3 Duties of Community Health Workers

Community Health Workers (CHWs) are the linchpins in the machinery of healthcare, bridging the gap between underserved communities and the complex healthcare system. This isn’t just a job; it’s a vocation fueled by passion, dedication, and an unwavering commitment to community well-being. While their roles might seem straightforward, the impact of CHWs is profound and multifaceted, extending far beyond basic health education and into the very fabric of community health improvement.

 3Duties of Community Health Workers

  • Share information with health educators and healthcare providers.
  • Help create or adjust programs to meet community needs.
  • Provide essential support to improve community health.

What Community Health Workers Do

At the heart of what CHWs do are three core duties: advocacy, education, and connection. They advocate for the health needs of the community, educate community members on health practices and resources, and connect individuals with the healthcare services they require. This triad of responsibilities forms the cornerstone of their mission to improve public health outcomes.

Advocacy: CHWs are the voice of their communities within the healthcare system. They fight for better health services, policies, and resources that are culturally sensitive and accessible to all. I’ve seen firsthand how CHWs can transform healthcare delivery by ensuring that it’s tailored to the community’s needs, breaking down barriers that have historically hindered access to care.

Education: Education is a powerful tool in the CHW’s arsenal. They provide crucial information on preventive measures, disease management, and healthy lifestyle choices. What’s remarkable is their ability to translate complex health information into language and concepts that are accessible and meaningful to their communities.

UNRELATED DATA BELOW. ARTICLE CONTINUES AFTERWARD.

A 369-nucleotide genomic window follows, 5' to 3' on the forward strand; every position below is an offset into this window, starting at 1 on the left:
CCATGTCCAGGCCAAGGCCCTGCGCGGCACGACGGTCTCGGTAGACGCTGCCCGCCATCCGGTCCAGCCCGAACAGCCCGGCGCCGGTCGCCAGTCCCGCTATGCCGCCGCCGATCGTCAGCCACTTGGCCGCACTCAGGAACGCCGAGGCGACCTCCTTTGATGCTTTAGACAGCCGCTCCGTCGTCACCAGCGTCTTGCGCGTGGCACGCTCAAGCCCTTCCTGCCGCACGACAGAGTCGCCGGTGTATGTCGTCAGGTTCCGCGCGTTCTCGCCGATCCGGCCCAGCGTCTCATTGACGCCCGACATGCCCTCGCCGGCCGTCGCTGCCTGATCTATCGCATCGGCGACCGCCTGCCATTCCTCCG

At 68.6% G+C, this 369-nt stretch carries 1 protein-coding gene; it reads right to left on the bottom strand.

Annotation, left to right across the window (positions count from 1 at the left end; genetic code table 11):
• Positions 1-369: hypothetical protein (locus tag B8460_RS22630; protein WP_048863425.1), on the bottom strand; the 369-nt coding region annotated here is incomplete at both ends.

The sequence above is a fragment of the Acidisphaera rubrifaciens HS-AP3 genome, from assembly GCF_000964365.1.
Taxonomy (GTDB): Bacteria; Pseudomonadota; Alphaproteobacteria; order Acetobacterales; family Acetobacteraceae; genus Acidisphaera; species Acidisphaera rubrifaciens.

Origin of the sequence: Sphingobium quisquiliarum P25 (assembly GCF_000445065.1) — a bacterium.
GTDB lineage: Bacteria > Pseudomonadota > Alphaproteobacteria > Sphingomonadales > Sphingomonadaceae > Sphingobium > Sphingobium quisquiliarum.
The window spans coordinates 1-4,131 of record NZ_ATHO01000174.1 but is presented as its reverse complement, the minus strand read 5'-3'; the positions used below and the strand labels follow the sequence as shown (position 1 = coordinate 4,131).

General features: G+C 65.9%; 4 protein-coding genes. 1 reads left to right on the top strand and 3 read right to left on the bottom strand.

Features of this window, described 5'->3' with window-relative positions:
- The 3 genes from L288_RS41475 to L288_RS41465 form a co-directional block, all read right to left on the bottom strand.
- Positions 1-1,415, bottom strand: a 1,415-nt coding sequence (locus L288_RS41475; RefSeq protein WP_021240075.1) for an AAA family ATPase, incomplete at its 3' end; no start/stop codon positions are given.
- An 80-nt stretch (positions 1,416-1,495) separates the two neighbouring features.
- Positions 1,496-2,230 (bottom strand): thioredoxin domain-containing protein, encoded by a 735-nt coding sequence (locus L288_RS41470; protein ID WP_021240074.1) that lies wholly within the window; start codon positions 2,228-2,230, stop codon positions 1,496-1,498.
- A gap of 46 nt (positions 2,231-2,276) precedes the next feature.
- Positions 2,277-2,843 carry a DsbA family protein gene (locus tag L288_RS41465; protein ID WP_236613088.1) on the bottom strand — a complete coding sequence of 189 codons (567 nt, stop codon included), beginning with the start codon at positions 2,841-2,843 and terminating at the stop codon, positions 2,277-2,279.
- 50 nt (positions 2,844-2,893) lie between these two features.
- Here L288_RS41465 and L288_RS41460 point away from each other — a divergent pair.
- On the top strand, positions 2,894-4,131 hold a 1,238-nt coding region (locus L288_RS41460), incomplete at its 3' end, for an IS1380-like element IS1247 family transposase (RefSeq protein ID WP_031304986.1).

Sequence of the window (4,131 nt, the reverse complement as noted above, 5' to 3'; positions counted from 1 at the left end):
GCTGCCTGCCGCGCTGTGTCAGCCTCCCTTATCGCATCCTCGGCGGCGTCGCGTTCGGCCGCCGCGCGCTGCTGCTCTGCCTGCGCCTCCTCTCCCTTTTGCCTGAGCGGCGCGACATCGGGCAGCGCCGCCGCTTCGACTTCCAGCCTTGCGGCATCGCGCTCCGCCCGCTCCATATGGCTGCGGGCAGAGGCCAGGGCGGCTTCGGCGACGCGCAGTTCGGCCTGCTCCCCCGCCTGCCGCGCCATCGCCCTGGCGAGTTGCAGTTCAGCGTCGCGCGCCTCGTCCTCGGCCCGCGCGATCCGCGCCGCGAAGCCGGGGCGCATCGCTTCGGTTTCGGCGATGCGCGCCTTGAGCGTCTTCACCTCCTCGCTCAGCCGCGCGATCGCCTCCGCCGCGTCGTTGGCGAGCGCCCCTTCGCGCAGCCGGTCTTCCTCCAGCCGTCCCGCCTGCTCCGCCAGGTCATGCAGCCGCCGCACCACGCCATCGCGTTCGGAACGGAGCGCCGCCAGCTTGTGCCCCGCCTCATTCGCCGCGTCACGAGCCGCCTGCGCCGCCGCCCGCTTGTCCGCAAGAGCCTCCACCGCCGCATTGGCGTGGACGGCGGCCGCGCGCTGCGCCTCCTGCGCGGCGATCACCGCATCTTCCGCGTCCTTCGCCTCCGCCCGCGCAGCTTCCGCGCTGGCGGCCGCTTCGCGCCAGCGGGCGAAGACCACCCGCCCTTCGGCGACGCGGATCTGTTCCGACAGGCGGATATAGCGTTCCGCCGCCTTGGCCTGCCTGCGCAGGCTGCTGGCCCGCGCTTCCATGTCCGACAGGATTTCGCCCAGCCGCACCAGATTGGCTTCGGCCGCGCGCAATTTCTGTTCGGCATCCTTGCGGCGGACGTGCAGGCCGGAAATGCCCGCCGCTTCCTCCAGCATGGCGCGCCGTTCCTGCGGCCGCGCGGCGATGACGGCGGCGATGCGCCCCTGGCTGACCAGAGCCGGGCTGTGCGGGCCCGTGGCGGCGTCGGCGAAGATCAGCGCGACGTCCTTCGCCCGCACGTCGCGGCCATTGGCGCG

Connection: CHWs are the human link between healthcare providers and the community. They assist individuals in navigating the healthcare system, connecting them with services, and ensuring that they get the care they need. This role is increasingly important as healthcare systems become more complex and difficult to navigate.

Work Environment

The work environment for CHWs is as diverse as the communities they serve. From urban neighborhoods to rural villages, CHWs are found wherever there’s a need for health education and advocacy. They work in clinics, hospitals, community centers, and sometimes even in people’s homes. This flexibility is necessary to reach those who are often left behind by the traditional healthcare system.

The dynamism of this role is both a challenge and a reward. CHWs often face unpredictable situations and have to be adaptable, resourceful, and resilient. Yet, it’s this very unpredictability that makes the work so fulfilling. Every day presents an opportunity to make a tangible difference in people’s lives.

How to Become a Community Health Worker

Becoming a CHW typically doesn’t require a formal healthcare background. What’s crucial is a strong desire to serve the community and a commitment to health improvement. Training programs for CHWs vary, but they generally include topics such as health education, basic healthcare services, and navigating the healthcare system.


While the work of CHWs is invaluable, it’s also true that their compensation does not always reflect the complexity and importance of their role. The median pay in 2020 stood at $42,000 per year. This figure, however, can vary greatly depending on the location, funding sources, and the specific organization they work for.

It’s essential to advocate for better pay for CHWs. They perform critical work that contributes significantly to public health improvement, and fair compensation is not just a matter of equity but also of ensuring the sustainability of this vital workforce.

Job Outlook